I have not meet with my son´s BF but I have a couple of photos and he looks so much like her (and nothing like…...
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Adoption Blog: Improv Mom
My Summertime Shakedown
For me, summer brings to mind many happy memories -- my daughter running bare-bottomed at the beach or covered head-to-toe in double fudge ice cream. But just like the sand that gets lodged in the bottom of my bathing suit, one irritating recollection is inevitable, as well -- The Woman at The Beach (insert menacing theme music from Jaws).
It was the summer of 2010, and Beth, adopted domestically, was 17 months. The Woman at The Beach had a teenage girl and a younger daughter the same age as Beth. The little ones were toddling around the beach's café area when The Woman and I struck up a typical mommy conversation -- though, in the span of five-minutes, she must have remarked five times that Beth didn't look like me. (She also emphasized that everything her kid did was amazingly advanced for her age.)
Beth is Caucasian like my husband, Tony, and me. However, that's where the physical resemblance ends. Tony and I have dark brown eyes and hair, and olive skin, while Beth is a sun-kissed blonde with hazel eyes and fair skin. I often hear, "Where'd she get the blonde hair from?" and "She must look like her daddy.
When The Woman first said, "Funny, she doesn't look like you," I responded with, "Oh," and shrugged my shoulders.
Then she asked, "Is your husband blonde?" I said, "No," and then added, for good measure, "It runs in the family." ("Runs in the family" has become my favorite go-to line -- it's to the point, it's true, and it stops further interrogation. Usually.)
By now I was more than ready to make my escape, but Beth was finally sitting and eating, so I stayed. After Tony returned from packing up the car with our beach gear, The Woman nodded toward Beth and said, sounding exasperated, "I just don't see it. She doesn't look like either of you."
I remember shooting Tony a squinted-eye look that I thought clearly said, "WARNING! WOMAN IS NUTS! DON'T TELL HER BETH WAS ADOPTED!" Somehow Tony missed my message.
"Well, that's because we adopted her," he said with a smile.
"I was young and single when I had her (pointing to her teenager) and I could never put my child up for adoption!" The Woman exclaimed.
"Well, everyone's situation is different," I said as calmly as I could, even though my heart was pounding and I was sweating profusely.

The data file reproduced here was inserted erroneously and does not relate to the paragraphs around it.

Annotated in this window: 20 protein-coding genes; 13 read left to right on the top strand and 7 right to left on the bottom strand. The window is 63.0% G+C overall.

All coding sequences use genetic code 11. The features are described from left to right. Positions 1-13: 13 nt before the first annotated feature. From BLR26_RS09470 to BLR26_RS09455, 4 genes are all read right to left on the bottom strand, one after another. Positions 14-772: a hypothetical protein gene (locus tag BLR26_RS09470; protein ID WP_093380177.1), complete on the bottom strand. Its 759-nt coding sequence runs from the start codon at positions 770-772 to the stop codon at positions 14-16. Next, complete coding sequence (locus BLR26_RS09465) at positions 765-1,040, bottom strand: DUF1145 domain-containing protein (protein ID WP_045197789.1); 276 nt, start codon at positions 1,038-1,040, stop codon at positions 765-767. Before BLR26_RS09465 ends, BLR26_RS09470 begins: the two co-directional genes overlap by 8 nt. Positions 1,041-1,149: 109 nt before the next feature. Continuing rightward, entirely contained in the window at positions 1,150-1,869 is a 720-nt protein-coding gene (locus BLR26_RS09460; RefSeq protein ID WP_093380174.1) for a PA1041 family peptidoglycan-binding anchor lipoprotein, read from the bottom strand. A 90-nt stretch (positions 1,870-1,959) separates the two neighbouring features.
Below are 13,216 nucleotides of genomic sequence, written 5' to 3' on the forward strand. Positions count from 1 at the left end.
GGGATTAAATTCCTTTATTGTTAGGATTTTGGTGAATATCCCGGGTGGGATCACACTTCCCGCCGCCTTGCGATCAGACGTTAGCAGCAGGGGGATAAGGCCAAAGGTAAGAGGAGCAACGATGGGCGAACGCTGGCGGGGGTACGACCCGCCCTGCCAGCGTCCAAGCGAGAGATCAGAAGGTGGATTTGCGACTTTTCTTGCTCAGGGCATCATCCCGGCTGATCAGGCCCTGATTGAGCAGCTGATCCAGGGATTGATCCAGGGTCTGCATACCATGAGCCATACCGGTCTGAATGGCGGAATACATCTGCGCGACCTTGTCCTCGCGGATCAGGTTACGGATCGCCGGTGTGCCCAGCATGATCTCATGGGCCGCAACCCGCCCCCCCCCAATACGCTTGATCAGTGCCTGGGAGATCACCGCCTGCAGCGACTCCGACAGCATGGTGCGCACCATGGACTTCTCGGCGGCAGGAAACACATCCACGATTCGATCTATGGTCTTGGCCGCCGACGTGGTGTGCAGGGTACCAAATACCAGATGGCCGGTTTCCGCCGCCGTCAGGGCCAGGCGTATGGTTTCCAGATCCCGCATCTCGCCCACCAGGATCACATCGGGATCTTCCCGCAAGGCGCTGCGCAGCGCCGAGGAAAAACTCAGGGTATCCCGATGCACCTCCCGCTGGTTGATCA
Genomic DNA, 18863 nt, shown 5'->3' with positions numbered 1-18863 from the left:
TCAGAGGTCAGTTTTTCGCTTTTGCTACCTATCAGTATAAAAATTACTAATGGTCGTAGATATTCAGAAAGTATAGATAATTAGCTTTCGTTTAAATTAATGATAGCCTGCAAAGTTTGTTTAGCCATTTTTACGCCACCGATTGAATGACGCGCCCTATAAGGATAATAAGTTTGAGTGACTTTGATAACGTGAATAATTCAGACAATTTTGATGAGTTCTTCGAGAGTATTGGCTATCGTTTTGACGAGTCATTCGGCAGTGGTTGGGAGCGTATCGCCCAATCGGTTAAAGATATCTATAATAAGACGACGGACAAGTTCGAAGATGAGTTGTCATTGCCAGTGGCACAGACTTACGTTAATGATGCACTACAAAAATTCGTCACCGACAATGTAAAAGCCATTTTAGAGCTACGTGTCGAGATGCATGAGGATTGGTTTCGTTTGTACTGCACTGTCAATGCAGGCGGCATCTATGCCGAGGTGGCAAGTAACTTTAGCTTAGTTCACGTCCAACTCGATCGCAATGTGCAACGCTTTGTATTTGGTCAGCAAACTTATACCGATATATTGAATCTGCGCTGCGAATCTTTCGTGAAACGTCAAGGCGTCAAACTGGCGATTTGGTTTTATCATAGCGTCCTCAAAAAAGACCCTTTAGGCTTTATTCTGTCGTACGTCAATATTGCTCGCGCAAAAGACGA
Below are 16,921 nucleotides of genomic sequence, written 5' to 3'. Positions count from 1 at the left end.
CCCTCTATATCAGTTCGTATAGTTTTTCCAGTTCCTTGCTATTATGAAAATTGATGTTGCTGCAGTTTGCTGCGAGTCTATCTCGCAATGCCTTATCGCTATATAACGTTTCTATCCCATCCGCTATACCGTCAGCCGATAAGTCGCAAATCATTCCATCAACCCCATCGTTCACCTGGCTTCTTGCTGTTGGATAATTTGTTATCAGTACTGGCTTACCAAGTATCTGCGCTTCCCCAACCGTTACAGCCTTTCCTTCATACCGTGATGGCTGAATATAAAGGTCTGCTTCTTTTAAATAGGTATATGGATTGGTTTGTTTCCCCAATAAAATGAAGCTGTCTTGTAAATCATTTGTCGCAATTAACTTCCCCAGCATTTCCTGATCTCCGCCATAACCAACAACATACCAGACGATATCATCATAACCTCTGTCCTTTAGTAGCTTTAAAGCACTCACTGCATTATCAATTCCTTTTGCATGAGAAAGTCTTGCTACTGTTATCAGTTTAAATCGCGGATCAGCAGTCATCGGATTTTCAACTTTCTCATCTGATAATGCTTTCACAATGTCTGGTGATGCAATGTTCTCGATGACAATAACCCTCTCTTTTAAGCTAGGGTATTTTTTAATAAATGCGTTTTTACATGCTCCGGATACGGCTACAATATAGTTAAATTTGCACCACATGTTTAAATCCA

"I could never do that!"
"We're so grateful that our daughter's birthmom could," I said, wiping away my sweat mustache. "We love and respect her so much." I was speaking and moving quickly now -- simultaneously packing up my beach bag, throwing away lunch leftovers, and collecting my child into my arms.
"I could never ever do that."
"Well, this was fun!"
My sarcasm was obviously lost on The Woman because she gave me a big, friendly smile. I was fairly certain the next thing out of her mouth was going to be, "We should exchange numbers!" Just as she was opening her mouth to speak, I said, "Bye!" and made our getaway.
When we were safe in the car and Beth had fallen asleep, Tony and I replayed the conversation -- over and over. What snappy comeback could I have said to, "I could never do that"? Maybe I should have whispered in a conspiratorial tone, "I know! Can you believe it?!" At least that might have made me feel in control of the situation and my emotions.
I suppose what really got to me was this: I thought I could get this Woman to see past her own experience for a moment, to show an inkling of compassion for our daughter's biological mother and to see the great little family that was right in front of her.
I haven't run into The Woman at the Beach since the day of my "summertime shakedown," as I like to call it, but I know she isn't alone in her attitude toward adoption. So, sweaty or not, spiffy comeback or not, I'll continue to defend, or deflect, or discuss open adoption. Because she, and others like her, is still out there. (Oh, go ahead, replay the menacing theme music from Jaws!)
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Barbara HerelNew York
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